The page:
Here’s a list of 6 important points to cover:
1. Discuss how to behave on the internet.
The anonymity of social media can lead kids to behave in ways they wouldn’t otherwise. Tell your child about the seriousness of cyber-bullying and sending nudes. If you have doubts about how your teen will behave online, best to delay letting them on Discord. Stick to a more monitored app until they earn your trust.
2. Talk about your family standards and expectations.
Remember that Discord is all about how you use it. What servers are they allowed to join: only people they know in real life or other servers by interest? Who are they allowed to direct message? Write these rules down so there will be no debate later.
3. Go through Discord’s safety settings together.
Follow Discord’s Four Steps to a Super Safe Account to turn on direct message filtering and limit who can send them direct messages. Explain why you are choosing the settings you choose. Remember that there are no parental controls on Discord, so your teen can change these settings at any time. They need to understand your reasoning in order to buy in.
4. Teach your teen to be suspicious of unsolicited invites.
Pornography and predators may sneak in via server invites they didn’t request, have never heard of, and have low membership (which often indicates bad moderation or questionable content). They should also reject friend requests they weren’t expecting. If it’s a real life friend, they can always request again.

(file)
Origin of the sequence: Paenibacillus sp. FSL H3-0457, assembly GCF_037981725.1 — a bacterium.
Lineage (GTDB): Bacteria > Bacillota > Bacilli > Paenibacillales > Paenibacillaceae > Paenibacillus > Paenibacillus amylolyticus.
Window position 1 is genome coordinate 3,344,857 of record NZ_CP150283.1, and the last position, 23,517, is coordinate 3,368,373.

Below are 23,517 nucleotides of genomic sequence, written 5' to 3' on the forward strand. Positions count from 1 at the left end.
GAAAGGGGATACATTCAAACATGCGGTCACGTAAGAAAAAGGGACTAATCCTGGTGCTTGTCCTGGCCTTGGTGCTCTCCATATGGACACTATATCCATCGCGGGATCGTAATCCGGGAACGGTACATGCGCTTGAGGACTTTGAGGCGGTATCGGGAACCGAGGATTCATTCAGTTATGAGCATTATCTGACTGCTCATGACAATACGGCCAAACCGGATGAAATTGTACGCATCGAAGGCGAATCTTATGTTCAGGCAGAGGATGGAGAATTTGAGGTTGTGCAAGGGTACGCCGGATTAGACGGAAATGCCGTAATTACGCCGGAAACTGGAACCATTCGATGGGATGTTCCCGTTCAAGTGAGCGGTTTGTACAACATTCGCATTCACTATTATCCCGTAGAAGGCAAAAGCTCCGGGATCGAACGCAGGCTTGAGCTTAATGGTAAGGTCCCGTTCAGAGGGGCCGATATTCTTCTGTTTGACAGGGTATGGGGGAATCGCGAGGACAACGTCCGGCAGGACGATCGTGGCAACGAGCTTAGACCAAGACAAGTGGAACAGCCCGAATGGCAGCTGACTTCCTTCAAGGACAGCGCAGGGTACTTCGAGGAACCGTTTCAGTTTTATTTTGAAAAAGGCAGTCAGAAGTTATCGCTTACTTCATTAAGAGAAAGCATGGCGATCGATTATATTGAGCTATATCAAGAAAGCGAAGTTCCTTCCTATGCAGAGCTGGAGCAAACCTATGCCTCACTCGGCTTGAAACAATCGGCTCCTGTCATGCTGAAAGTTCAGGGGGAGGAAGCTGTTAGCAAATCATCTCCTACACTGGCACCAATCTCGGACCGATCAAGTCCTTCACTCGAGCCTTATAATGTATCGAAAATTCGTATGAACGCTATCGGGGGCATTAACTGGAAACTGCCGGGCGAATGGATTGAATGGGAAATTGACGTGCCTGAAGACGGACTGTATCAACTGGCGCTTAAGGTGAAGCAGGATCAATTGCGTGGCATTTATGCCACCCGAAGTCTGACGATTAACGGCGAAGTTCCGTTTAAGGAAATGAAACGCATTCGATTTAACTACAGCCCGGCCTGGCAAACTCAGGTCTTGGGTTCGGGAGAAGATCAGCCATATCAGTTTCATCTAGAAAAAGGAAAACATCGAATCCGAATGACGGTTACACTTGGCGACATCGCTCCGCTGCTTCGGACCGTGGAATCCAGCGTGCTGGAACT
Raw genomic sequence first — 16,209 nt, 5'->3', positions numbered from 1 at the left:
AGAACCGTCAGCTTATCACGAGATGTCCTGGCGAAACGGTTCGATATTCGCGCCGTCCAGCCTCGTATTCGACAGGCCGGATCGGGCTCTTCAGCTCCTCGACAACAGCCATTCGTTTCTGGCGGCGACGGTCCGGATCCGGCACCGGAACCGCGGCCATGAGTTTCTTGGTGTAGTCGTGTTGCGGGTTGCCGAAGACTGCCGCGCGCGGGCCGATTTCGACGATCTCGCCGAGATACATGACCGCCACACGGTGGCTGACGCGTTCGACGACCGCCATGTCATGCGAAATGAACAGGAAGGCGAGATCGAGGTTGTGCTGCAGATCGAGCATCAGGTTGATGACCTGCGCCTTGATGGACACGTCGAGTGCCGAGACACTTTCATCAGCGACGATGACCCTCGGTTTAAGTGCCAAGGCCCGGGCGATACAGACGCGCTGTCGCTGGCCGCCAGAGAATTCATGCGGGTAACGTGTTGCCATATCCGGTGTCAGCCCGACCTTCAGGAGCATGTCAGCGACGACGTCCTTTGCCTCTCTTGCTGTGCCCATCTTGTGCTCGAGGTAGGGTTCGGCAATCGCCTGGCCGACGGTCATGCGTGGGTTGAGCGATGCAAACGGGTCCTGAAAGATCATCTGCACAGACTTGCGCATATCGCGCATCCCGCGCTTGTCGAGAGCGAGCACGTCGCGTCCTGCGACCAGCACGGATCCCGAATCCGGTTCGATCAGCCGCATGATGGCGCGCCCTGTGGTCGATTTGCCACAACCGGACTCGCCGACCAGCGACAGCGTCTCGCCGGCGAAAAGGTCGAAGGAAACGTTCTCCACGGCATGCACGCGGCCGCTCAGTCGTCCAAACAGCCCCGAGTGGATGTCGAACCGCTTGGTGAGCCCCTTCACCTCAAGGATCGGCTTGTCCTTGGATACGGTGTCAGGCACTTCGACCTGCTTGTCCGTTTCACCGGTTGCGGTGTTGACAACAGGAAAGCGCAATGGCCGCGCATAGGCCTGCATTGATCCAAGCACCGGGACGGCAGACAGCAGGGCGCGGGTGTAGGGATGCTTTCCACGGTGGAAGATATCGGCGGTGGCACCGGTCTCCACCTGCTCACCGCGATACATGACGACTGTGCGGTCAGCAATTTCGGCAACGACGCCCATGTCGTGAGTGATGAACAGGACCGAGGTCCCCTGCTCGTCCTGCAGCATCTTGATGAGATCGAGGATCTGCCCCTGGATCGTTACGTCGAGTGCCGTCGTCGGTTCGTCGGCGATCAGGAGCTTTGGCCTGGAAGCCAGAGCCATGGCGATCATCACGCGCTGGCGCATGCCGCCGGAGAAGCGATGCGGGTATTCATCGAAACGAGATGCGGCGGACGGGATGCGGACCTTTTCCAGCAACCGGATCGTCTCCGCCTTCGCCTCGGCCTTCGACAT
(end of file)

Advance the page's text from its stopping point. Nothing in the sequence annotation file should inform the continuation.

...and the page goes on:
5. Make a game plan for dealing with bullying or adult content.
Make sure your teen knows they won’t be in trouble or lose access to the app if they report a problem to you. You want to be on their side, not have them dealing with the dangers of Discord on their own where sneaky predators might manipulate them.
Go over Discord’s reporting procedures . Make sure they know how to block users. Blocking removes a person from your friend list. The message history remains (which they should share with you), but they cannot send any further messages.
6. Set a follow-up appointment to check out your teen’s Discord every few weeks.
Make sure the safety features are still enabled. Check out what servers they are on, and take a glance at their friends and direct messages. Ask them if anything on Discord has made them feel uncomfortable or unsafe. Things change over time, so you’ll want to follow-up regularly to make sure things are still okay.
The bottom line
If your teen can use Discord safely, the app can be a way to connect with their real life friends through games when they can’t be together. They might find a community that wants to discuss their interests. But because of the lack of parental controls, Discord will always be a more risky app to use. Carefully weigh whether the benefits outweigh the dangers of Discord. If you choose to allow this app, make sure your kids have their internal filter installed to protect them while they’re having fun online.